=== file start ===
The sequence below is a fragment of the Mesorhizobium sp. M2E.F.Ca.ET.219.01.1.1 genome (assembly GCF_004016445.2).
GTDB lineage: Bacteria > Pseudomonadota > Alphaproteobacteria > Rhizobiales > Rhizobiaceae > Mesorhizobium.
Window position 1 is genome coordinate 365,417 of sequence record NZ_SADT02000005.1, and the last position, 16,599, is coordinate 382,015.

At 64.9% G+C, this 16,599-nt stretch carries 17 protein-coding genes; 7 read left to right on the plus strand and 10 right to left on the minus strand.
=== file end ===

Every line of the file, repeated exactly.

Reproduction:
The sequence below is a fragment of the Mesorhizobium sp. M2E.F.Ca.ET.219.01.1.1 genome (assembly GCF_004016445.2).
GTDB lineage: Bacteria > Pseudomonadota > Alphaproteobacteria > Rhizobiales > Rhizobiaceae > Mesorhizobium.
Window position 1 is genome coordinate 365,417 of sequence record NZ_SADT02000005.1, and the last position, 16,599, is coordinate 382,015.

At 64.9% G+C, this 16,599-nt stretch carries 17 protein-coding genes; 7 read left to right on the plus strand and 10 right to left on the minus strand.